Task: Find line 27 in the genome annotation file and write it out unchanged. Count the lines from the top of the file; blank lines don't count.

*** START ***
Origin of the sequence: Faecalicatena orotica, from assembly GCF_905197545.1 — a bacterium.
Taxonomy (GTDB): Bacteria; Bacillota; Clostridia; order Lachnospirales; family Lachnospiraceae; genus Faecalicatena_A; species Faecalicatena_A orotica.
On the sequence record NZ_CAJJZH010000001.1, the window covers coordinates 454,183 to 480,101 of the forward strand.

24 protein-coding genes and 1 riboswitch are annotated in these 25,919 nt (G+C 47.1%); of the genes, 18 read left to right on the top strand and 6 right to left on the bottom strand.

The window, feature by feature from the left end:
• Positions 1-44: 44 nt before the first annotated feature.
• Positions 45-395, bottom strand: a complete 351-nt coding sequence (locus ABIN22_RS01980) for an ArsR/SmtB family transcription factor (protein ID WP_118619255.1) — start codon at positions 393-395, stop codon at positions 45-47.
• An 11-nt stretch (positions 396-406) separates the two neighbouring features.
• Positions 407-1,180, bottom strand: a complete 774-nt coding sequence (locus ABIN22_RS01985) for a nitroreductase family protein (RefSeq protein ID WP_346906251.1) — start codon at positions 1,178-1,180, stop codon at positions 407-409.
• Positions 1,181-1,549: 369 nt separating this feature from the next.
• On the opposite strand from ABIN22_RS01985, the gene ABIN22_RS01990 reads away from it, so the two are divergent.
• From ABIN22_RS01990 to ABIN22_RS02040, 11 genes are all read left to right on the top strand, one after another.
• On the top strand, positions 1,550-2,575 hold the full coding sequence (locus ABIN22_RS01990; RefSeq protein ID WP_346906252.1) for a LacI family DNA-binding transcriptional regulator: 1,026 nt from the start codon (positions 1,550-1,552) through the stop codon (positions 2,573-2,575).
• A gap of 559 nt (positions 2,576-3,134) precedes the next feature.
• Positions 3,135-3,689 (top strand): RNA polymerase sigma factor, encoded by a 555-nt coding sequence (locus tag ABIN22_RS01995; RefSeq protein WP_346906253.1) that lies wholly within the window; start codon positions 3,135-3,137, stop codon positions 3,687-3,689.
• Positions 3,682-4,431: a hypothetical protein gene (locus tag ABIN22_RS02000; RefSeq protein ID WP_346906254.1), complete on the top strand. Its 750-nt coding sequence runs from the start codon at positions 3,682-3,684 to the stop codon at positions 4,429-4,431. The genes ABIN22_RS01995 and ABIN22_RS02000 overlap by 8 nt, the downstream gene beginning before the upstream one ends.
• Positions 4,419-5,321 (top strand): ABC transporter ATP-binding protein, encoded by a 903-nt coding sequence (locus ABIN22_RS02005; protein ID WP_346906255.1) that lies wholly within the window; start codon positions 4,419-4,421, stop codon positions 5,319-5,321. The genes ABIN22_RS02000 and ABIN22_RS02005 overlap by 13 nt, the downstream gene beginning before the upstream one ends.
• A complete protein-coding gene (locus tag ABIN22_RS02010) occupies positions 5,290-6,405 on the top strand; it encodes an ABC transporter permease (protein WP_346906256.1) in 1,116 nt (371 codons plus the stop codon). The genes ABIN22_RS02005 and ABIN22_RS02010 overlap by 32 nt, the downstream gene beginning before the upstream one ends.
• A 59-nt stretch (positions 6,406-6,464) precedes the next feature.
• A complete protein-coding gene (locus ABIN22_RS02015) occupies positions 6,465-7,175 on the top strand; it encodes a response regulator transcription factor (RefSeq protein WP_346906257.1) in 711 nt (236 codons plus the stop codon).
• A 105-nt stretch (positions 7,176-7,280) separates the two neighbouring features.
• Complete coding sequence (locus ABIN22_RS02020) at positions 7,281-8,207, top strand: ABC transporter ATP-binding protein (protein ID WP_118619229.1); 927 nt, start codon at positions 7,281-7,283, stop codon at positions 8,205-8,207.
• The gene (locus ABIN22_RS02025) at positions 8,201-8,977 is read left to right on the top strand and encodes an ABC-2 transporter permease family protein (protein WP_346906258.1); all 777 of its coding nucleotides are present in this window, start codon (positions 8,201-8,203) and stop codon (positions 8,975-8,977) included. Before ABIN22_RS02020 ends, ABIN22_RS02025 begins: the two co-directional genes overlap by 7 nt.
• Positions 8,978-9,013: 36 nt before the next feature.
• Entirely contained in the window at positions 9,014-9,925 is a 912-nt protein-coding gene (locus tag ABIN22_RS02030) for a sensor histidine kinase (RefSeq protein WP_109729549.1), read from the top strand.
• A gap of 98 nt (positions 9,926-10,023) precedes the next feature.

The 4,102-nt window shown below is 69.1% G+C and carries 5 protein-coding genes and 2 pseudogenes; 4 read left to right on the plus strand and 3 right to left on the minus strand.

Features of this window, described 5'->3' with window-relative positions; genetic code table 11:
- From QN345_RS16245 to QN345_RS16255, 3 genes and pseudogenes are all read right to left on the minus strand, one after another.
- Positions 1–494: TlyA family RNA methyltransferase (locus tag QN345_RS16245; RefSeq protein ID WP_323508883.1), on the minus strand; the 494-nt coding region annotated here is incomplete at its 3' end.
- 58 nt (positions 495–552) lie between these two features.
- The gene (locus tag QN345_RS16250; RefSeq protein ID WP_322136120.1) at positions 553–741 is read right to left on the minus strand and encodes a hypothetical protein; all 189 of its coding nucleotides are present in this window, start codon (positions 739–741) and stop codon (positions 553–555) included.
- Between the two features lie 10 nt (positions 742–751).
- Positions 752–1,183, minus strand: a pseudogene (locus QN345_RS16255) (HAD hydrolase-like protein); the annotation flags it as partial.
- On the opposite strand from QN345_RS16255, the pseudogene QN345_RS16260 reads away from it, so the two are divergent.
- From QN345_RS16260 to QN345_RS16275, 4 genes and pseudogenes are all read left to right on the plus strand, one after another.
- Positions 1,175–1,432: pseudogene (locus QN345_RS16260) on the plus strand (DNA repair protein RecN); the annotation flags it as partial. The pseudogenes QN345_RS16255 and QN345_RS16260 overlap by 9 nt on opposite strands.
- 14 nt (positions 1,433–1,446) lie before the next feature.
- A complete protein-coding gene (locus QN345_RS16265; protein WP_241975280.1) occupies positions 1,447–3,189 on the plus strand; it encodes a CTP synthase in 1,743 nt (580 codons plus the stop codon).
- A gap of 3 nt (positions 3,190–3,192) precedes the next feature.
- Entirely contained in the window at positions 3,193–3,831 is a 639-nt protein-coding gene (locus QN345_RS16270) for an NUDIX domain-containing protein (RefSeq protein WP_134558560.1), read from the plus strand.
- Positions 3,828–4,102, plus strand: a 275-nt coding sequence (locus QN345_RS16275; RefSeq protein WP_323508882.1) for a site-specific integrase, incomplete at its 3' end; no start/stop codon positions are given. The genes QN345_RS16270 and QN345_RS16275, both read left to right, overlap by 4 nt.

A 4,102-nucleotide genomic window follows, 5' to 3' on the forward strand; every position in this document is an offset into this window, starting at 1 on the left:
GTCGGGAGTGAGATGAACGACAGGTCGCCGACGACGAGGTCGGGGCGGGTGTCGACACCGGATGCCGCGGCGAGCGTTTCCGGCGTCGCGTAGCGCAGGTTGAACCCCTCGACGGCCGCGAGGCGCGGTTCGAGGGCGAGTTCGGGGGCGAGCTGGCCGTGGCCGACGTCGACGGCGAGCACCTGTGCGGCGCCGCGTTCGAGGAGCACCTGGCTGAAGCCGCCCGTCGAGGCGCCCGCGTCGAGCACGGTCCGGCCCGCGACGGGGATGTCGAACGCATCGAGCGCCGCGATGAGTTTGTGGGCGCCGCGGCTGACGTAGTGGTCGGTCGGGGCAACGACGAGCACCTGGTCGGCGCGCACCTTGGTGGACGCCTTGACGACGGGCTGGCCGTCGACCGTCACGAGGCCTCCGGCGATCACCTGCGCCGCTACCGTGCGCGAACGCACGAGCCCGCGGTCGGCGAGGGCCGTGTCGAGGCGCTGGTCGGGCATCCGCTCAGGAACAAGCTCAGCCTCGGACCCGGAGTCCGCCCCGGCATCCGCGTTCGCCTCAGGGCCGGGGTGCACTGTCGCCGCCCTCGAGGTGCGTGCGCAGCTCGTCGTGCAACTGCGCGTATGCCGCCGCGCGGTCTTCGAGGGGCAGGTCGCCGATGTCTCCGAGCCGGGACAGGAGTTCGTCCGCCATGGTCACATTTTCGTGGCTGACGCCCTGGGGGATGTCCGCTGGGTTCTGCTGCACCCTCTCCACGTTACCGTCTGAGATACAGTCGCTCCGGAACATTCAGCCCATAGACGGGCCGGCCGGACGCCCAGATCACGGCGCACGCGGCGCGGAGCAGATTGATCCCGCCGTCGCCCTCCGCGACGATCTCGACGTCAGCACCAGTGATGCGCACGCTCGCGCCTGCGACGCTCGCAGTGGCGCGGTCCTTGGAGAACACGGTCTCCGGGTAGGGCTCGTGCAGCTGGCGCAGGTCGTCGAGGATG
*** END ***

The 4,102-nt window shown below is 69.1% G+C and carries 5 protein-coding genes and 2 pseudogenes; 4 read left to right on the plus strand and 3 right to left on the minus strand.